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Although, I am usually not terribly turned on by portrait paintings, there have been an occasional few known portraits to tickle my fancy, and with the National Portrait Gallery opening their thirty- fourth annual running portrait show, I decided to get a little ‘crazy’ and give the exhibition a proper chance-especially considering it is free! I am now almost embarrassed by my conceit, and shamefully bow my head to all of the involved participants, as I was thoroughly amused and impressed with the wide variety of portraits featured in this years eye catching show. From stunning realistic interpretations to imaginative expressionistic brushstrokes, ranging from informal and personal studies of friends and family to revealing paintings of famous faces- no matter which subject one is faced with, it is incredibly challenging to pick which one is the best! Although a 30,000 pound prize winner out of 55 portraits shown has already been selected I have picked out a few highlights which I feel deserve much acclaim and credit.
Here are just a few highlights:
White purity and pink innocence juxtaposed against a dark background always causes for an alluring and allusive tug on my heart strings.
Lisa Stokes studied at Plymouth College of Art and Design and Bournemouth and Poole College of Art and Design. Her work has been seen in solo exhibitions in London and Plymouth and in numerous group exhibitions in the UK. Her work was previously selected for BP Portrait Award 1994, 1999 and 2001.Stokes says of this self-portrait: ‘This is one of a series involving wearing a clown face. The inspiration came from a period of intense sadness and the need to express a contradictory outward appearance to the inner turmoil and sorrow that I was experiencing on the inside.’
Yes. This is acrylic on canvas. Literally thought this was a photograph and is somewhat creepy, yet incredibly impressive how much skill Martinec executes in this portrait fooling audiences as cleverly as shown here. Brilliant.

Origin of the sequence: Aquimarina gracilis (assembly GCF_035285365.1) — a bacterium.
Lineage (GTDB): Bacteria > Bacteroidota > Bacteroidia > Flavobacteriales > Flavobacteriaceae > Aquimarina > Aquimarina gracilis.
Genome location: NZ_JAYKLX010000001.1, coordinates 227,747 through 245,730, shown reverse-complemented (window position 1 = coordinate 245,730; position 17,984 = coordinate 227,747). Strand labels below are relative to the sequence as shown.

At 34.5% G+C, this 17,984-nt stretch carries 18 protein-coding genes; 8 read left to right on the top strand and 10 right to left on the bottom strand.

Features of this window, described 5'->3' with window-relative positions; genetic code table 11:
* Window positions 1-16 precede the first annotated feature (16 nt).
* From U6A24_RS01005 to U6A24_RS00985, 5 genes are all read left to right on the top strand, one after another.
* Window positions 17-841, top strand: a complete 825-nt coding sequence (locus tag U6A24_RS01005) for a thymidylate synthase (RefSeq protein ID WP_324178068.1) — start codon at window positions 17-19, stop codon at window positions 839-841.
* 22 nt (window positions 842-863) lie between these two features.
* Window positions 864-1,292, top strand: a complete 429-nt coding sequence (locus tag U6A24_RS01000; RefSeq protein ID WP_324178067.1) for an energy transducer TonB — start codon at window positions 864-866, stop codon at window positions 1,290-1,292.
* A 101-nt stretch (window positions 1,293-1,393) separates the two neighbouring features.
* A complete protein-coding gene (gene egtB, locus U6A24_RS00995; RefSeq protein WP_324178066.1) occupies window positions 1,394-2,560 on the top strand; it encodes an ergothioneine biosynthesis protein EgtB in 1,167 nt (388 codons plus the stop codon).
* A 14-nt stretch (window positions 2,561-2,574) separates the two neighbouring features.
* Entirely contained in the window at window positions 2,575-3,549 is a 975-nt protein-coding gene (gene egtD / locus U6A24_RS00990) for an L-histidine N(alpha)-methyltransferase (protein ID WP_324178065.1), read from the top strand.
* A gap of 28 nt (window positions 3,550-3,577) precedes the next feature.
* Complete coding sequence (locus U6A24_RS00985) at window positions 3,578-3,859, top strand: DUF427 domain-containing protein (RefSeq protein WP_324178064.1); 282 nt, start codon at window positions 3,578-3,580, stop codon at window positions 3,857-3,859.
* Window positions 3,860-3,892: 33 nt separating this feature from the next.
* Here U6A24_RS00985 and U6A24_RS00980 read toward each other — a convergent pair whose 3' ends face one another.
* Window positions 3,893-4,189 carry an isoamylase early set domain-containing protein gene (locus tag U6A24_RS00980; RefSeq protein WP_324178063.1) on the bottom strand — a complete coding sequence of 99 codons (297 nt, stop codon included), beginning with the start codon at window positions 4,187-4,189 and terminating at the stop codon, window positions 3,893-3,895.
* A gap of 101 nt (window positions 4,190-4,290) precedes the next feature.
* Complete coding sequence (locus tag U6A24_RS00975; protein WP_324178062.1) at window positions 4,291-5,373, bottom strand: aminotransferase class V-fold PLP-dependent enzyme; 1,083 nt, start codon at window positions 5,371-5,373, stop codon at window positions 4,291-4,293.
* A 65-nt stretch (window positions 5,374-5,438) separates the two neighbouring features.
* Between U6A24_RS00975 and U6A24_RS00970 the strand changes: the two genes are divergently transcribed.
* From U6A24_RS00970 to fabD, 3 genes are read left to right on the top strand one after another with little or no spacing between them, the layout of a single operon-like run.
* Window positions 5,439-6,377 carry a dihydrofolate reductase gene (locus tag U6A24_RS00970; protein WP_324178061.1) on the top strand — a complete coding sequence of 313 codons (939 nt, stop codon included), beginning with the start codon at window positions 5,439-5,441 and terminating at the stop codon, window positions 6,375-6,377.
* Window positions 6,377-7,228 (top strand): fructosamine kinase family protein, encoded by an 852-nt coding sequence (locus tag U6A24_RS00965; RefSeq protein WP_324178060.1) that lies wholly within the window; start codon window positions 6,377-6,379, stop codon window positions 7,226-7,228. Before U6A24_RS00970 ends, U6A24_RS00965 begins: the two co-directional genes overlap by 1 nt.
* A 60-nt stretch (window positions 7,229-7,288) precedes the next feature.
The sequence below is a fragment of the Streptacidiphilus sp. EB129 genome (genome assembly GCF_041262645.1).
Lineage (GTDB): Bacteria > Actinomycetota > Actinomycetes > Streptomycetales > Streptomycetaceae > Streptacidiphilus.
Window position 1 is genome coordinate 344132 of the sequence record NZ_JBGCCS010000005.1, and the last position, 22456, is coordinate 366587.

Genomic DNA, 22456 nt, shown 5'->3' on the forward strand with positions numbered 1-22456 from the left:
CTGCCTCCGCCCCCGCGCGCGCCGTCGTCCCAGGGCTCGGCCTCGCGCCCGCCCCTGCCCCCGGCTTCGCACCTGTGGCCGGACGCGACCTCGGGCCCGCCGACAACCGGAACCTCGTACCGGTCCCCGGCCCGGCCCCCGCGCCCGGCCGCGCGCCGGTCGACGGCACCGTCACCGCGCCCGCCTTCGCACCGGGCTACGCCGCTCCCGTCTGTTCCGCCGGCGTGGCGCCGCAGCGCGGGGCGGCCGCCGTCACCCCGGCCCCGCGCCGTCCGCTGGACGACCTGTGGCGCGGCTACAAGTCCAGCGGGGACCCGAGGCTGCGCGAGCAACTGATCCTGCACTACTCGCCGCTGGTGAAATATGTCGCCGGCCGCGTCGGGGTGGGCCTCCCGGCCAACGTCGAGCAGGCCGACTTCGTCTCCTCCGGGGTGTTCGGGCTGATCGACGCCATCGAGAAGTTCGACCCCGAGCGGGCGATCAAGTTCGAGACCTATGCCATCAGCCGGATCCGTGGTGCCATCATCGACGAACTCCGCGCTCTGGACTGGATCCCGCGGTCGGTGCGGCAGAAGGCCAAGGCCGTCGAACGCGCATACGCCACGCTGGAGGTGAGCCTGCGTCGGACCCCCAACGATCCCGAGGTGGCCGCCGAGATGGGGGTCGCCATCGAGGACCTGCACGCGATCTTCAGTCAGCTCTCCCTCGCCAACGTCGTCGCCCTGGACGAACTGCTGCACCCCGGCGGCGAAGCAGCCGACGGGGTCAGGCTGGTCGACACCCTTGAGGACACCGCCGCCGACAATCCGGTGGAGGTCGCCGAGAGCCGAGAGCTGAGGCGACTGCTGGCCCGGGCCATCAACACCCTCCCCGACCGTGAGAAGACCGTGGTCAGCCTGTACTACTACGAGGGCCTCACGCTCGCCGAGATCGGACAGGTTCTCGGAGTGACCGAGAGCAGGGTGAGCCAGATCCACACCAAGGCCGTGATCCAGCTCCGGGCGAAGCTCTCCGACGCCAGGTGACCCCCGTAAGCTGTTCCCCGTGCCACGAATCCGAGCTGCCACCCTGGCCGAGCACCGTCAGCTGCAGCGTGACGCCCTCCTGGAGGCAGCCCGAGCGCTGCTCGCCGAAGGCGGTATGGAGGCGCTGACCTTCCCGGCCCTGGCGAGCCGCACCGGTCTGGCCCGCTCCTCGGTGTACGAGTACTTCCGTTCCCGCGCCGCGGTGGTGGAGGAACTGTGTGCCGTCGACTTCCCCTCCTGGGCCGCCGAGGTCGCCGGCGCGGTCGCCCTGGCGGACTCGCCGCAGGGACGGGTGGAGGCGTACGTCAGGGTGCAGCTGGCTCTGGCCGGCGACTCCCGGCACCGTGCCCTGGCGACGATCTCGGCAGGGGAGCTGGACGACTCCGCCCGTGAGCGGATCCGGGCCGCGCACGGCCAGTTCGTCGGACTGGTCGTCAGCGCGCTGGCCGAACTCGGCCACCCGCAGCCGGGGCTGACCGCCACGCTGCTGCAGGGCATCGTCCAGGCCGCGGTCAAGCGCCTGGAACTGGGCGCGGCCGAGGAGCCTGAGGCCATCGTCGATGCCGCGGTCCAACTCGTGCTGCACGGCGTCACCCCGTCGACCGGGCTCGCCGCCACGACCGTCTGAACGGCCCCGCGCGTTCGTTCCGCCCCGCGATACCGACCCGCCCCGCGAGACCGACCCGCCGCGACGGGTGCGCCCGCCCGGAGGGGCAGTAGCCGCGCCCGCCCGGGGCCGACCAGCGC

Martinec studied at the Academy of Fine Art (MgA.), Prague; Middlesex University, London and the Cooper Union for the Advancement of Science and Art, New York. The portrait is of Martinec’s girlfriend, wearing her designer sunglasses on her head, Martinec says: ‘No longer looking through rose-tinted glasses, Zuzana looks at reality without illusion’.
Lovin’ the cool blue suit and again the realism in this painting is striking! With allusions towards 17th century Dutch portraiture- I was dramatically enamoured from the contemporary spin Toth applies to this particularly clever magical card scene.
Agnes Toth studied fine art at University College Falmouth and the Academy of Fine Arts Budapest. Her work has been seen in solo exhibitions in Germany, Italy and Spain and group exhibitions in New York, London, and Budapest.
Something whimsical and meditative captured me from a distance where I felt compelled to step into the painting to open the blinds and awaken the thoughts and actions of this seemingly ghostly soul! Yet, something tells me he wouldn’t have noticed my presence.
Zahra Akbari Baseri studied graphic design and undertook a BA in carpet design at Yazd University, Iran.The portrait is of the artist’s friend, Ali, and was painted in his flat in Glasgow. The two met in 2011 and became firm friends among a group of mutual acquaintances. Akbari Baseri says: ‘His charismatic face motivated me to paint his portrait several times. Among our crowd of friends, Ali’s character was very attractive, and his reserve and silence make him seem like someone from another time
Reminiscent of a Lucian Freud, it was hard not to become intrugued as to what this quarky character is so entranced by!
Saied Dai undertook a degree in painting at Bournemouth and Poole College of Art and Design and a post graduate diploma at the Royal Academy of Arts, London. The portrait is of the concert pianist Alan Rowlands, a close friend of the artist and formerly a professor of music at the Royal College of Music, London. It was painted over a number of years and was completed following the sitter’s death in 2012.
Full of erotica, immense technical skill and lovely golden yellows and crisp blues- this painting thoroughly charmed a range of my senses. Kudos to Laglia.
Antonio Laglia studied at the Accademia di Belle Arti di Roma. His work has been seen in numeorus group exhibitions in Europe, the USA and Qatar.The portrait is of Valeria, an actress and professional model. Laglia explains: ‘I initially posed the model standing by a cabinet, however during a break, she sat down wearily to rest on a chair. I decided to change the portrait to this more realistic and authentic pose.’ The colours of the drapery reminded Laglia of his toy parrot, Cocorita, which he then included in the painting.
For more info: http://www.npg.org.uk